Is prime matter nothing but pure potentiality for reception of form or does it have some minimal degree of actuality? I believe, for reasons I will not get into now, in the former view. However, I came across an argument today for the latter view which I admit moved me. The argument is from 13.5.9 of the Metaphysical Disputations of the Jesuit Aristotelian philosopher Francisco Suarez (d. 1617), who held the latter view, and is directed at Aquinas and his followers, who held the former view. I’m not sure how to respond to it. It has persuasive force, but I’m not sure if it is demonstrative; I have to reflect more on it.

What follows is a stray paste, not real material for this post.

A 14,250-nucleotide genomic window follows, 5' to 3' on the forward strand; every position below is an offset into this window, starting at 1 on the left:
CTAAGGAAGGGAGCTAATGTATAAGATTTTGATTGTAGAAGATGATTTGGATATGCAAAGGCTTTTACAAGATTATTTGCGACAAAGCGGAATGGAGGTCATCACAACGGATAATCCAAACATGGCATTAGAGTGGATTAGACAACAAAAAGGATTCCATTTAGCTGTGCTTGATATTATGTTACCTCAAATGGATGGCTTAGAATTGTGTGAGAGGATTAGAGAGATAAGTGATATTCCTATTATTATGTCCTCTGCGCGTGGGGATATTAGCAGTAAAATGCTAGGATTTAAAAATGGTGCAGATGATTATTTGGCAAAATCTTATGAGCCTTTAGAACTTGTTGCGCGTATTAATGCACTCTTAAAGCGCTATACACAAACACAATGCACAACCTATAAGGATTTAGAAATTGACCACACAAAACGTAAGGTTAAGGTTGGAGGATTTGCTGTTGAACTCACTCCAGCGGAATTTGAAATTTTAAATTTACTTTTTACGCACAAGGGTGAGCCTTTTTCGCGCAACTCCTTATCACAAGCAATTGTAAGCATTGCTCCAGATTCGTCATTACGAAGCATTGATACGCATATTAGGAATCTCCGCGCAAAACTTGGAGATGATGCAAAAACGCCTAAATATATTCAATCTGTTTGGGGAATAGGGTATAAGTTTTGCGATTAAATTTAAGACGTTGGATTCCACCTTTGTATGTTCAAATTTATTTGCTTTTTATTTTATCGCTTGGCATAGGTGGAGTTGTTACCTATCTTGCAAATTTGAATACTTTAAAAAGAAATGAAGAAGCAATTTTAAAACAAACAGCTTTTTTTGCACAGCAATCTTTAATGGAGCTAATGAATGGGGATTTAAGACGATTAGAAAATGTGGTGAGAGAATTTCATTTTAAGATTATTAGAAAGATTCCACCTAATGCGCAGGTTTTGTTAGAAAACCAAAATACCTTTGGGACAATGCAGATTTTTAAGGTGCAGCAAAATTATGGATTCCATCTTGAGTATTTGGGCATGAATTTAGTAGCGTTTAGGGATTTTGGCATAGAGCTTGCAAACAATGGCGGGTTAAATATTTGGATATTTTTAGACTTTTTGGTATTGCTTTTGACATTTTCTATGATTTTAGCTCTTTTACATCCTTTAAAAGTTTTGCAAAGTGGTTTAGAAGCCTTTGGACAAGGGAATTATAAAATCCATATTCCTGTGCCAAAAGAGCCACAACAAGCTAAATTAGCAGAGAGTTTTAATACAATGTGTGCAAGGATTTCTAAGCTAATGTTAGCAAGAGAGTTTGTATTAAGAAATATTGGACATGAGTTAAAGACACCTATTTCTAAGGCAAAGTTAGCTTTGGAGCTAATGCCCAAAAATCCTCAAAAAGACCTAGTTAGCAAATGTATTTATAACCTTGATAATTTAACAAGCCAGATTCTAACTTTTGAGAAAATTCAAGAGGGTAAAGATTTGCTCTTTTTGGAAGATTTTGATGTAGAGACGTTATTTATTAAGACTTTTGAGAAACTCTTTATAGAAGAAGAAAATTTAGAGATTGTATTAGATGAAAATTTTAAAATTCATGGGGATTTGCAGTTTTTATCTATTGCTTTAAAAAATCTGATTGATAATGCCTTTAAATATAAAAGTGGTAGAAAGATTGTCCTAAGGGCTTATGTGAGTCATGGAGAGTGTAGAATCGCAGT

Suarez’ argument can be stated in this way:
What gives some perfection to x has some actuality
Prime matter gives some perfection to x
Proof of the minor: material substances are composites of prime matter and form; as such, form without matter cannot constitute a complete material substance. From this it follows that prime matter, as constituent of a composite, gives some perfection to it that form by itself does not, in order that it exist as a complete material substance. And the conclusion follows.
The proof is both elegantly simple and powerful, but is it also sound? If not, where does it go wrong?